• Salad Course: A goat cheese salad that featured St. Maure, a bloomy-rind goat cheese from France’s Loire Valley that Murray’s coats with ashes to help it ripen. Looking like a piece of pressed sushi, the rectangle of cheese sits atop a shiso leaf. Instead of soy sauce, there’s a vinaigrette made from pickled cherries and honey, and instead of wasabi, there are wasabi peas. Freier paired the course with a Loire Valley chenin blanc.
  • Pasta Course: Reverse ravioli, two squares squares of mozzarella (instead of pasta dough), filled with tomato sauce, garlic and basil. It was paired with lambrusco, a red wine from Italy (not shown).
  • Frisée aux Lardons With Poached Quail Egg: A spin on the classic, cubes of cheese rind (Spring Brook Reading raclette from Vermont; and Hollander, a sheep’s milk cheese from the French Pyrenees) standing in for the bacon lardons, along with some sautéed mushrooms.
  • Alpine Fondue: A blend of three mountain cheeses, Etivaz, Vacherin Fribourgeois and French raclette. Served with toast fingers and the cornichons, dates and julienned green apples.
  • Palate Cleanser: A shot of whey mixed with apple, ginger and spinach (not shown).
  • Main Course: A mini pot pie filled with Ardrahan, a washed-rind cow’s milk cheese from Ireland. Pungent washed rind cheeses are meaty and brothy (some call them stinky) and should be paired with a hearty wine: In this case, Bordeaux.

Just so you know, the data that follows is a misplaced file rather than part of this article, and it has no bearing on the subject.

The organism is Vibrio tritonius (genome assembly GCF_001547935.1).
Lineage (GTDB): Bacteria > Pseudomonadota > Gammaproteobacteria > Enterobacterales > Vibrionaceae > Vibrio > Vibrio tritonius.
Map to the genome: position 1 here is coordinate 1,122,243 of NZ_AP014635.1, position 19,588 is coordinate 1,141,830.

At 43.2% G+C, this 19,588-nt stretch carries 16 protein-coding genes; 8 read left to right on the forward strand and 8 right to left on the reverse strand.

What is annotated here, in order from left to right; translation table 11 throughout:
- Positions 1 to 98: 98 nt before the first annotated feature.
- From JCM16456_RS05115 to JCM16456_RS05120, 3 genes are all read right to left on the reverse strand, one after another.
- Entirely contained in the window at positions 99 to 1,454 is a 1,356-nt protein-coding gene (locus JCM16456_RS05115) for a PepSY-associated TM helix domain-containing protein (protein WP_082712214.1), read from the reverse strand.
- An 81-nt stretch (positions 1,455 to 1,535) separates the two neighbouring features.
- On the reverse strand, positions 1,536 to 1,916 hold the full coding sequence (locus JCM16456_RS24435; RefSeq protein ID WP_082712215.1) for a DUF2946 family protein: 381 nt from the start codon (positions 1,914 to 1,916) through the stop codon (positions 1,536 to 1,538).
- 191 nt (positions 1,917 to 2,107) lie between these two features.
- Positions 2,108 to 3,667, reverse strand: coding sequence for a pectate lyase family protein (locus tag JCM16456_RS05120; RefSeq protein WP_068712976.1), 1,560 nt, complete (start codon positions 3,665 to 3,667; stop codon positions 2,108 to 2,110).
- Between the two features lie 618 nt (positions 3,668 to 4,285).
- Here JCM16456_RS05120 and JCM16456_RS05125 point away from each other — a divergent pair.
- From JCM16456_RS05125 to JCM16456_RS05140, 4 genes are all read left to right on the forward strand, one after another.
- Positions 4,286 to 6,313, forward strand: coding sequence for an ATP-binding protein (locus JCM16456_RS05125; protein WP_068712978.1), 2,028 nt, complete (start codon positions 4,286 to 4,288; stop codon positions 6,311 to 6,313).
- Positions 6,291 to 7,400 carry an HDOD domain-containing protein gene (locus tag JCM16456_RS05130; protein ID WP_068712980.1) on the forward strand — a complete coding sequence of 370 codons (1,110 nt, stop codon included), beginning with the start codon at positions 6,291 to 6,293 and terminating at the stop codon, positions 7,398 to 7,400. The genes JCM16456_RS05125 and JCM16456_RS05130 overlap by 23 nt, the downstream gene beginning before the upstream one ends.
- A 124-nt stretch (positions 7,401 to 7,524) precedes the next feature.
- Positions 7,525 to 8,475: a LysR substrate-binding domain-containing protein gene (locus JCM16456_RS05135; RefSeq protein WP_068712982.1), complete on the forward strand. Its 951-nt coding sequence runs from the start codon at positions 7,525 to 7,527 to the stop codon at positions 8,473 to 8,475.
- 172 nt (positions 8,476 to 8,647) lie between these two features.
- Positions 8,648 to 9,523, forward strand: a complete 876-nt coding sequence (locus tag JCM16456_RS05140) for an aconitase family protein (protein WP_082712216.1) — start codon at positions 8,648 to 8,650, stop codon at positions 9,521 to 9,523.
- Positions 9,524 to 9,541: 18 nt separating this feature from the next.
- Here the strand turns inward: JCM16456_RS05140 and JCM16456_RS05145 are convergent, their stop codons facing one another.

• Cheese & Fruit:Tarte tatin” with cheese; Norway’s national cheese, gjetost, with the apples and crust of the tarte tatin. Gjetost is a caramelized cheese, cooked from goat’s milk cream. It substituted for the caramelized apples of tarte tatin. This course was paired with Eden ice cider.
  • Dessert: Ice cream bon bon, a stilton center, enrobed in chocolate.
  •  

    Cheese Omakase

    Cheese Sushi

    [1] Some of the courses in the omakase dinner (photo courtesy Murray’s Cheese). [2] A close up on the “sushi” course: Saint Maure cheese from France, the second item in the top photo (photo courtesy Chopsticks and Marrow).

     
    Here are close-up photos of the courses.
     
    MORE

    Cheese Glossary: The Different Types Of Cheese

    Sushi Glossary: The Different Types Of Cheese

      

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    RECIPE: Hazelnut Crunch Cake